Go to m.harvard.edu for the Harvard Mobile web app.

 
My Account
 
Site Search
 
 
Life Pieces to Masterpieces Exhibit

Gutman Library exhibit showcases works of DC-based artistic and emotional education program.

 

May 30, 2014—Throughout April, the Gutman Library’s first-floor gallery space was home to a collection of collaboratively created works by underprivileged African American youths. The “Life Pieces to Masterpieces” exhibit, comprising 29 pieces, touched on subject matters ranging from Cirque du Soleil to absent fathers to Mitt Romney.

The artists, ages 3 to 25, live in some of Washington, DC’s most volatile and poverty-stricken neighborhoods. The works are created as part of a curriculum developed by Life Pieces to Masterpieces, a non-profit whose primary aim is to improve the young men and boys’ emotional awareness and academic and professional achievements through their proprietary art-based character education program.

The works are just a happy byproduct. “I don’t view them as art, I view them as life experiences,” says Selvon Waldron, deputy director of Life Pieces to Masterpieces. “Our young men are very honored to be showing at Harvard.”

Slideshow: Life Pieces to Masterpieces Exhibit Recap

two portraits

The Gutman Library gallery hosts rotating exhibits throughout the academic year curated by a student curator.

Obama portrait

“This exhibit is a testament to art’s ability to transform a space,” said Kathryn Robinson, this year’s student curator. “The works really hold their own in the space.”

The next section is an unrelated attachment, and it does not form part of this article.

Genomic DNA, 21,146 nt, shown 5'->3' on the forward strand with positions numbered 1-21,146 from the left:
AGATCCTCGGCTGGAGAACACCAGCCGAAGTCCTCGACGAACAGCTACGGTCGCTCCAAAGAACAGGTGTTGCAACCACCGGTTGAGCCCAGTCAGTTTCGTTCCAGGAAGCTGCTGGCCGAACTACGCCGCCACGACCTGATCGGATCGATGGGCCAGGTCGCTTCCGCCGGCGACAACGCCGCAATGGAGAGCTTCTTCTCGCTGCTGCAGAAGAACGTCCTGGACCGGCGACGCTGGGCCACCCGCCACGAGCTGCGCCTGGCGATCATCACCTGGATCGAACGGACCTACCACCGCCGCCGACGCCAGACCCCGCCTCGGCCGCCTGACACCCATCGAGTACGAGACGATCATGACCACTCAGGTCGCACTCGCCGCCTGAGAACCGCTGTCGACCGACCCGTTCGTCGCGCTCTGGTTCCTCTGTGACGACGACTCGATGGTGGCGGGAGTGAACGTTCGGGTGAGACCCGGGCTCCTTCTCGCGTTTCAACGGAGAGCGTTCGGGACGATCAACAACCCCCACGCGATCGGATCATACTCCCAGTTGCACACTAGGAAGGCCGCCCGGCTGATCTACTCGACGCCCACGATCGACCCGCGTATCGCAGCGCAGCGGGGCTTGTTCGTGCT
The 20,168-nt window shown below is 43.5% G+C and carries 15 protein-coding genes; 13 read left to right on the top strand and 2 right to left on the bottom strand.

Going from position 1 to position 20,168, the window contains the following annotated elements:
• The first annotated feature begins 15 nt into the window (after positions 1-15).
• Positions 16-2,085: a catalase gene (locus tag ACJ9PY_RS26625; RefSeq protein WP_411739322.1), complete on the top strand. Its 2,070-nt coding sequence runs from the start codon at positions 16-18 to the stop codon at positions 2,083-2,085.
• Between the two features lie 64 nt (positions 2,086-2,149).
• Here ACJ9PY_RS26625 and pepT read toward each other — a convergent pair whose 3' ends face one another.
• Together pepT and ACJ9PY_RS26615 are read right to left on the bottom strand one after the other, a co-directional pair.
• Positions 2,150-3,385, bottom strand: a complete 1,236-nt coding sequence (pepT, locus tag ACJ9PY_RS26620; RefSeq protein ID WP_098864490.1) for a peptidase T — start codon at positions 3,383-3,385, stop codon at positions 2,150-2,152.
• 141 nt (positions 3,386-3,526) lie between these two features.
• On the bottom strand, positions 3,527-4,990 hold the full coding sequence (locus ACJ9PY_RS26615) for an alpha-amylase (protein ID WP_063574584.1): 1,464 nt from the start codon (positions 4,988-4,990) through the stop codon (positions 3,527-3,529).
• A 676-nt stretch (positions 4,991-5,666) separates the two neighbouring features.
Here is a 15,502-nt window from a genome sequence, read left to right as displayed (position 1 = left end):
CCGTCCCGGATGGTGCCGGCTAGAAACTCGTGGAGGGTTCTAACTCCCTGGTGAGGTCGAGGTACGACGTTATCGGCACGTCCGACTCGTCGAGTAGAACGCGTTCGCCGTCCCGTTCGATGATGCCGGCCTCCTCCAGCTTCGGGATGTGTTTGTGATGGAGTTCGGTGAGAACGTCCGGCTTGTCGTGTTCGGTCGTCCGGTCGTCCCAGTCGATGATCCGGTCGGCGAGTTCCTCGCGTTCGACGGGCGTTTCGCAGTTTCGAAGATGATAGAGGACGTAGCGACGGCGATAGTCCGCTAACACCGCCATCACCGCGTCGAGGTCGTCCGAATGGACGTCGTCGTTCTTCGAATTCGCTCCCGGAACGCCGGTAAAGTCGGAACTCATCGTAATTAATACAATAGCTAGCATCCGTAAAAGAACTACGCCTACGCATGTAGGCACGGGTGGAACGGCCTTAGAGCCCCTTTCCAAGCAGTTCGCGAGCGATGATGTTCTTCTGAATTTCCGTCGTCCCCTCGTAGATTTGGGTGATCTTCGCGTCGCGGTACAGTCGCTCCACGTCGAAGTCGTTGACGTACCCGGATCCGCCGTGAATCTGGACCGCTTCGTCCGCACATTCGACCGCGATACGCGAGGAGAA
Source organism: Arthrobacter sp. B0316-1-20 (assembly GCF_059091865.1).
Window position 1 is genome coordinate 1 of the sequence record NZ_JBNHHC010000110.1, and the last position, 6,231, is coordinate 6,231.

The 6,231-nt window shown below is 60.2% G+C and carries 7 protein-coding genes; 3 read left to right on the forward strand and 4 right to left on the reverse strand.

long view of Gutman gallery

The gallery is integrated into the Gutman Library’s workspaces. “There are lots of nooks and crannies so even if you don’t have a cohesive collection it’s not jarring to show them all together,” Robinson explained. 

long wall of paintings

The exhibit was planned to coincide with the Repairing the Breach Conference at HGSE, which focused on supporting community engagement by African American men.

The students in the Life Pieces to Masterpieces program create the works collaboratively with each other and with teachers. Each piece starts with reflection and journaling in response to a prompt or question. “Walk a Mile in My Shoes,” above, was prompted by “I have been through hard times, and overcame so many obstacles walking the road of life, and I am still walking.”

closeup detail of painting

Life Pieces to Masterpieces has a proprietary color wheel that dictates what tones are used in a work. The colors correspond to emotions or outcomes in the scene; for example, blue represents giving, yellow language.

apprentices cutting out swatches

Teachers sketch the work, and students cut canvases, recycling bits from previous works. “From an art perspective, it’s really cool, almost like collage, or quilting,” said Robinson.

an apprentice lays out the work

Then students draw the different elements of the work together, learning practical skills like machine sewing as they go.

mother and child

Some of the works from the exhibit will be included in the Smithsonian’s new National Museum of African American History and Culture, which is slated to open in 2016.

apprentices with certificates

The high school graduation rate of the program’s participants is 100% and they work with about 200 students a year.